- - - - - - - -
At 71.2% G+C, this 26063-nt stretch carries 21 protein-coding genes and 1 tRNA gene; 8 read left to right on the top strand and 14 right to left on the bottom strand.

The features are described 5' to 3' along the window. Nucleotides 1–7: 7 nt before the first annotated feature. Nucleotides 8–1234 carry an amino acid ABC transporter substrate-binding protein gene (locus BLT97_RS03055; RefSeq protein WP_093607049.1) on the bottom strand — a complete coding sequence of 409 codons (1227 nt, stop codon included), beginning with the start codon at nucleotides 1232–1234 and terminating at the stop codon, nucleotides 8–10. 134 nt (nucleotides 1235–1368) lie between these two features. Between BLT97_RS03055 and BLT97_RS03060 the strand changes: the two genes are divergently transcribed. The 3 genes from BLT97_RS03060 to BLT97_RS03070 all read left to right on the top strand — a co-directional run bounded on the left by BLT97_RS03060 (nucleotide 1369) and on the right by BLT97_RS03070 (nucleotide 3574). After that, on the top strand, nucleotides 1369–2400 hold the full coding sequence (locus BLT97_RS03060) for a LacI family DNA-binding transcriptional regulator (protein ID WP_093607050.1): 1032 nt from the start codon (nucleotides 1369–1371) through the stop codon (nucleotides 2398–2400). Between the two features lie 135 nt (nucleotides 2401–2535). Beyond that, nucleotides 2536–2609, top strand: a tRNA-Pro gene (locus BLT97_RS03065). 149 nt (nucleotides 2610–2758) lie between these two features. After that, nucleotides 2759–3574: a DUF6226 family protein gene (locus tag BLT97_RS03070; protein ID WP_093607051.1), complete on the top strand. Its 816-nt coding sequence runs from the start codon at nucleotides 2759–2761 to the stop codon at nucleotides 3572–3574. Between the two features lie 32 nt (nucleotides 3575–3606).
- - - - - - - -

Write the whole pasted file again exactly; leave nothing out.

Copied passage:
At 71.2% G+C, this 26063-nt stretch carries 21 protein-coding genes and 1 tRNA gene; 8 read left to right on the top strand and 14 right to left on the bottom strand.

The features are described 5' to 3' along the window. Nucleotides 1–7: 7 nt before the first annotated feature. Nucleotides 8–1234 carry an amino acid ABC transporter substrate-binding protein gene (locus BLT97_RS03055; RefSeq protein WP_093607049.1) on the bottom strand — a complete coding sequence of 409 codons (1227 nt, stop codon included), beginning with the start codon at nucleotides 1232–1234 and terminating at the stop codon, nucleotides 8–10. 134 nt (nucleotides 1235–1368) lie between these two features. Between BLT97_RS03055 and BLT97_RS03060 the strand changes: the two genes are divergently transcribed. The 3 genes from BLT97_RS03060 to BLT97_RS03070 all read left to right on the top strand — a co-directional run bounded on the left by BLT97_RS03060 (nucleotide 1369) and on the right by BLT97_RS03070 (nucleotide 3574). After that, on the top strand, nucleotides 1369–2400 hold the full coding sequence (locus BLT97_RS03060) for a LacI family DNA-binding transcriptional regulator (protein ID WP_093607050.1): 1032 nt from the start codon (nucleotides 1369–1371) through the stop codon (nucleotides 2398–2400). Between the two features lie 135 nt (nucleotides 2401–2535). Beyond that, nucleotides 2536–2609, top strand: a tRNA-Pro gene (locus BLT97_RS03065). 149 nt (nucleotides 2610–2758) lie between these two features. After that, nucleotides 2759–3574: a DUF6226 family protein gene (locus tag BLT97_RS03070; protein ID WP_093607051.1), complete on the top strand. Its 816-nt coding sequence runs from the start codon at nucleotides 2759–2761 to the stop codon at nucleotides 3572–3574. Between the two features lie 32 nt (nucleotides 3575–3606).